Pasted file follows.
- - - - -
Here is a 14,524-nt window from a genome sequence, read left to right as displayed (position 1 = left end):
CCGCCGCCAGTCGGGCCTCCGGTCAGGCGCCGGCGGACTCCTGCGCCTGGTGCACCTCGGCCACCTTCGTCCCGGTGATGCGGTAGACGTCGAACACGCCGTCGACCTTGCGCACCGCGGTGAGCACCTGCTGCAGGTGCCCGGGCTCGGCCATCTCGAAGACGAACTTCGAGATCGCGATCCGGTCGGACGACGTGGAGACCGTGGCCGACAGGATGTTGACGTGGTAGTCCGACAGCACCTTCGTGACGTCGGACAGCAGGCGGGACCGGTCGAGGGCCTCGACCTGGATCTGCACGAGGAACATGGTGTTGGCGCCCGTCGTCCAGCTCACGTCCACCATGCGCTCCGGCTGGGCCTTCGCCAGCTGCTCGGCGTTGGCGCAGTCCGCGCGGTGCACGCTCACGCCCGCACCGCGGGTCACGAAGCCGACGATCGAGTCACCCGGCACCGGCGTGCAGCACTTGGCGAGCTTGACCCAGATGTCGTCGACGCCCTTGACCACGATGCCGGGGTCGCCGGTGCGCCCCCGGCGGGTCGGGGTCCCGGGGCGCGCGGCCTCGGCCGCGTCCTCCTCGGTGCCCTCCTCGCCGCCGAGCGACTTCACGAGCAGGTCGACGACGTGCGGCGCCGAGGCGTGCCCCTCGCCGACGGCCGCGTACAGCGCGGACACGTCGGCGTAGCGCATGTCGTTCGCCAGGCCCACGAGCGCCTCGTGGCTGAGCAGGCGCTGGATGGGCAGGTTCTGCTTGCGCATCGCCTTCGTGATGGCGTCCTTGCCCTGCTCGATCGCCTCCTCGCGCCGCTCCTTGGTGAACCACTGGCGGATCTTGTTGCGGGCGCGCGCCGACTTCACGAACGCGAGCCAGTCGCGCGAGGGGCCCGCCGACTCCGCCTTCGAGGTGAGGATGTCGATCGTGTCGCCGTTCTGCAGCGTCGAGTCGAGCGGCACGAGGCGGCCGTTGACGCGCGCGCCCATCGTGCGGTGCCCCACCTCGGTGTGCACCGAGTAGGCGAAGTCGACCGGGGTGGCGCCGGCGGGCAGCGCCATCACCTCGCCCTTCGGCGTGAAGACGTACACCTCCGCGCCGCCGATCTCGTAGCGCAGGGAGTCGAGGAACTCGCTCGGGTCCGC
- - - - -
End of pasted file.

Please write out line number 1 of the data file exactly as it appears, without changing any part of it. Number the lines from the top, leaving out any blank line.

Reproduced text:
Here is a 14,524-nt window from a genome sequence, read left to right as displayed (position 1 = left end):